2021 City of Greenville, SC Rewind
The construction of Unity Park, the ‘Wings of the City’ statues, a new $ 27 million public safety complex in an old Fluorine building and illegal Airbnbs were some of the key stories for 2021 outside the city of Greenville. , including the continuing controversy surrounding the masks.
Unity Park takes shape
Designated by the city as a park created for over a century, Unity Park – in the area along the Reedy River once known as Hudson Athletic Fields – has started to take shape this year. The 60-acre park straddles the Prisma Health Swamp Rabbit Trail and is intended to be both a nod to the history of the surrounding neighborhoods and a forward-looking cultural link and affordable housing hub. The cost estimates are in the order of $ 70 million.
As such, 2021 saw a lot of activity in and around the region as large-scale work began on the overall concept of the park, followed by the installation of the park’s three walkways over the Reedy River.
The last update? A giant rabbit sculpture for the park near The Commons along the Prisma Health Swamp Rabbit Trail.
City council has given the go-ahead for a $ 27 million public safety complex
Members of Greenville City Council have approved the purchase of a $ 27 million public safety complex in a former Fluorine building on the corner of Halton Road and Mall Connector Road. The move came as firefighters, police and city courts were crammed into decaying buildings with substandard infrastructure and a lack of parking.
The 126,000 square foot building will bring police, firefighters and city courts together under one roof in a much larger complex with more parking. The price of the building is $ 18.9 million and an additional $ 8.1 million is needed for the renovations.
The statues of the “Wings of the city” arouse controversy
Controversy over the “Wings of the City” sculptures by Mexican artist Jorge Martin gripped the city in April, with some arguing that the partially nude figures were “indecent”. Members of Greenville County Council have received a number of complaints about the statues. Departmental Council Finance Commission May 10 voted 4-1 to transfer $ 7,500 of county funds to nonprofit Hispanic Alliance which was promoting the display.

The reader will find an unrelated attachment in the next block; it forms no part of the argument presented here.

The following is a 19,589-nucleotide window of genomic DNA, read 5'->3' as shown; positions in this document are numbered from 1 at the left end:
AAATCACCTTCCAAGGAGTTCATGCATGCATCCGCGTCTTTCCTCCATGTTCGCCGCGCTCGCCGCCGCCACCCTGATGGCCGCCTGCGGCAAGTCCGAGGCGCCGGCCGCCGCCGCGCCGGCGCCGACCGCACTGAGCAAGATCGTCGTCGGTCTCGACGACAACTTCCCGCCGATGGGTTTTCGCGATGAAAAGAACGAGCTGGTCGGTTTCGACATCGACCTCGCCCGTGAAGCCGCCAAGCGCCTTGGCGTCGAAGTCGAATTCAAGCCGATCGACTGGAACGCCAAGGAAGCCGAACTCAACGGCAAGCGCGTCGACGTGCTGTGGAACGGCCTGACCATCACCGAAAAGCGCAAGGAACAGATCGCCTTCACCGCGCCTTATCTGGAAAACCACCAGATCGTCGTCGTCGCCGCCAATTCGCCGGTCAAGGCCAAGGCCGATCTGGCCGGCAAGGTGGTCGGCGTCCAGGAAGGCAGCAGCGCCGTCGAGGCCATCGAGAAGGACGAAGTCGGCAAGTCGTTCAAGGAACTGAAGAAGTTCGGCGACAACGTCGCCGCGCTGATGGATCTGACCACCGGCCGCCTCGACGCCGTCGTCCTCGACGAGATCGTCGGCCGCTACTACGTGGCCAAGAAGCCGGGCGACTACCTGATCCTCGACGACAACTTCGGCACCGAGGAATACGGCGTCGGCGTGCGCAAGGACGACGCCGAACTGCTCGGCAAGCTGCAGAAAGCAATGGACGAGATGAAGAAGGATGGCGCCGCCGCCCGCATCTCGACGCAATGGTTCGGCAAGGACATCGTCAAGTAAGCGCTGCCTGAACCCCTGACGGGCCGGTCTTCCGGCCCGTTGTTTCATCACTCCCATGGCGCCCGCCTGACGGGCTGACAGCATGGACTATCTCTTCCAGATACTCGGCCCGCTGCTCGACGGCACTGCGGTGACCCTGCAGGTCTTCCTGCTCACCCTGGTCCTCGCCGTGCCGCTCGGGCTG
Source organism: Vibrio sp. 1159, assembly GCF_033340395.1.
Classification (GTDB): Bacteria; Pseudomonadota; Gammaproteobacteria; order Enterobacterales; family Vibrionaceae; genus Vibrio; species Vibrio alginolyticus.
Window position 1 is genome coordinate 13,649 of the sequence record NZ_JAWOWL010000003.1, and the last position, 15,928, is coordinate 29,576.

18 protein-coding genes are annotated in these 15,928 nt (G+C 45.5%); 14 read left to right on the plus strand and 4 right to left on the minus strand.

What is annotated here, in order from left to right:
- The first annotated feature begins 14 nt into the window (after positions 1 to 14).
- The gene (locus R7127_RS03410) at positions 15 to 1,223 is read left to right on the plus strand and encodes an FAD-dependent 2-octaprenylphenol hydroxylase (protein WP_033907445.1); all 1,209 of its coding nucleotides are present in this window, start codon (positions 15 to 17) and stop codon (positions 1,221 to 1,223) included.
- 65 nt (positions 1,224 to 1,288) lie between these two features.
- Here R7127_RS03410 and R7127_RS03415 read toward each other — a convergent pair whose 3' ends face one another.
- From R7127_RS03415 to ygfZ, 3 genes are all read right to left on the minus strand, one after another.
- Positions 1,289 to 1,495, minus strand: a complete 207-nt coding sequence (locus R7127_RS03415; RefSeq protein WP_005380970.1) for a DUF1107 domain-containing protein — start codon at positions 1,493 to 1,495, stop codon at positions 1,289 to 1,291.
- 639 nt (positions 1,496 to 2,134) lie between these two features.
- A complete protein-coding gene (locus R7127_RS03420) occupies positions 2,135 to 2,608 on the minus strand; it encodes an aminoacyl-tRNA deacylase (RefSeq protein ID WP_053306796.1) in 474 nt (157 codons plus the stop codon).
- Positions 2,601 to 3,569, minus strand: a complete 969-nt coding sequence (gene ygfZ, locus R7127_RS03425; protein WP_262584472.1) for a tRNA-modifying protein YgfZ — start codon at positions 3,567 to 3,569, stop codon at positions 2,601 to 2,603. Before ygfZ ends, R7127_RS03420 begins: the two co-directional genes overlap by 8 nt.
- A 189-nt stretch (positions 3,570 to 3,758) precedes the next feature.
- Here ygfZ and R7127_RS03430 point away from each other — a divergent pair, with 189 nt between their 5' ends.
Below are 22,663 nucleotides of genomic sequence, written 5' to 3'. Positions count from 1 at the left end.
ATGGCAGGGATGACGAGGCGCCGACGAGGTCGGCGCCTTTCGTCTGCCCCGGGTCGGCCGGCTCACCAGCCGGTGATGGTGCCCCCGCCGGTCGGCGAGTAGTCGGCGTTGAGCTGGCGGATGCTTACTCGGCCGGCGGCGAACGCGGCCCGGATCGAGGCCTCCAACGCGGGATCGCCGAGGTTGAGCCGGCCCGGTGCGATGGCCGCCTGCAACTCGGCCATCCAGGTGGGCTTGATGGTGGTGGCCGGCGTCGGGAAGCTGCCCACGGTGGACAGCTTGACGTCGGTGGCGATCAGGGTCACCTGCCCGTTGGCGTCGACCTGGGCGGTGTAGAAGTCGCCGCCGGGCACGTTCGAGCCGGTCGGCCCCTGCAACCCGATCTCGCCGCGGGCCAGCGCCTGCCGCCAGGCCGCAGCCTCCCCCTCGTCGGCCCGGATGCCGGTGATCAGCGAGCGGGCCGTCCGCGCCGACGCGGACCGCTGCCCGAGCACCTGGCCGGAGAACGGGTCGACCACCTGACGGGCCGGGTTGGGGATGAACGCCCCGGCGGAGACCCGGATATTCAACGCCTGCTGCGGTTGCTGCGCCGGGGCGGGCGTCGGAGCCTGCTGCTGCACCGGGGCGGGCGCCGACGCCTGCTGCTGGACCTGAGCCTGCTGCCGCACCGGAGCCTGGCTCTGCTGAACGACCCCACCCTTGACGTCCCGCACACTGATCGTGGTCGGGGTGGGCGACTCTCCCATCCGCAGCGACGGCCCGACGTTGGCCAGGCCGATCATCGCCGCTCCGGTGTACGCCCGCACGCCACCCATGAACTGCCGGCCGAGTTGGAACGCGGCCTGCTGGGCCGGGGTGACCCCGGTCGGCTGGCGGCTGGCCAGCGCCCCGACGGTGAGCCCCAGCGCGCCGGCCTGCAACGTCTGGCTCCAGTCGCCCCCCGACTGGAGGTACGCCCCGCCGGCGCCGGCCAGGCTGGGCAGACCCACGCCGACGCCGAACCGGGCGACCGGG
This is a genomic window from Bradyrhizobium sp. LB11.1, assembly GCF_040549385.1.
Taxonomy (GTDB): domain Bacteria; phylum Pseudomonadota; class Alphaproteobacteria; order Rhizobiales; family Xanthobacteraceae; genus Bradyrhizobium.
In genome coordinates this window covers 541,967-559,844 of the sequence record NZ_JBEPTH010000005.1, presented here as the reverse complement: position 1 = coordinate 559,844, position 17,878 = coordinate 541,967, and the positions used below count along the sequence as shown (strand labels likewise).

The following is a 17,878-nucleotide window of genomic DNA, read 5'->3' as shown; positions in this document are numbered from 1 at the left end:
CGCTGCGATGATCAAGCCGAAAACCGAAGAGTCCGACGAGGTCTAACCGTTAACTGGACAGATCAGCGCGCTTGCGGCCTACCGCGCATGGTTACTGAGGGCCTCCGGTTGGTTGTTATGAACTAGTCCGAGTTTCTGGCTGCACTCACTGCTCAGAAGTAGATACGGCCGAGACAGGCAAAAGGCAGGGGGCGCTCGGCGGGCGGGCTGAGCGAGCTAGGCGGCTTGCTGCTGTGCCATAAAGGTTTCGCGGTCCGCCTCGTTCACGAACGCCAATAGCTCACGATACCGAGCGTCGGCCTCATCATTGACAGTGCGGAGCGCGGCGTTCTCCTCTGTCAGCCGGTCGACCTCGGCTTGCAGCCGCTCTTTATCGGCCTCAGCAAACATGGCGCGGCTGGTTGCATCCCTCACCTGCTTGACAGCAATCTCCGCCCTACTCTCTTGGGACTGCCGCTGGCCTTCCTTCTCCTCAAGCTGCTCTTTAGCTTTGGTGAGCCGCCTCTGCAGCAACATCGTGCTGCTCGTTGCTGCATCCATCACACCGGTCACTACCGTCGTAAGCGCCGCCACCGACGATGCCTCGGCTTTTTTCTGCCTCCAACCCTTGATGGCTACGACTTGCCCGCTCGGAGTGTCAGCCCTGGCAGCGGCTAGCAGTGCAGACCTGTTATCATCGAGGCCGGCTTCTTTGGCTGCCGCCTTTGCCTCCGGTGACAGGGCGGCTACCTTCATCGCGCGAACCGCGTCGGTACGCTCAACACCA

The statues were praised by some, hated by others and vandalized by a few, but the traveling statues were eventually moved to Raleigh, North Carolina. The city gave the statues a farewell in September. The exhibit helped the Hispanic Alliance by raising $ 70,000 in donations during “Wings” time in Greenville, according to information shared at the ceremony.
Masks remain a reality
As COVID-19 cases appeared to ebb around mid-2021, the delta variant became a major concern, prompting city leaders in August to re-issue mask warrants for boardrooms and common areas belonging to the city. The terms of reference were based on the recommendations of the Center for Disease Control and applied to everyone, vaccinated or not.
This was after Greenville City Council extended its mask ordinance in April. At the time, there were over 70,300 cases in Greenville County. The policy remains in place.
Granicus hired to crack down on Airbnb illegals
The city took seriously the crackdown on illegal Airbnbs and VRBOs that bypassed zoning laws. The City of Greenville has hired the exterior company Granicus to enforce the policies on short-term rentals. Granicus specializes in digital public service solutions for governments, including services related to municipal zoning bylaws.
Unauthorized short-term rental operators can be subject to a zoning violation, usually resulting in a fine. With a few exceptions, rentals are prohibited in most residential areas of the city.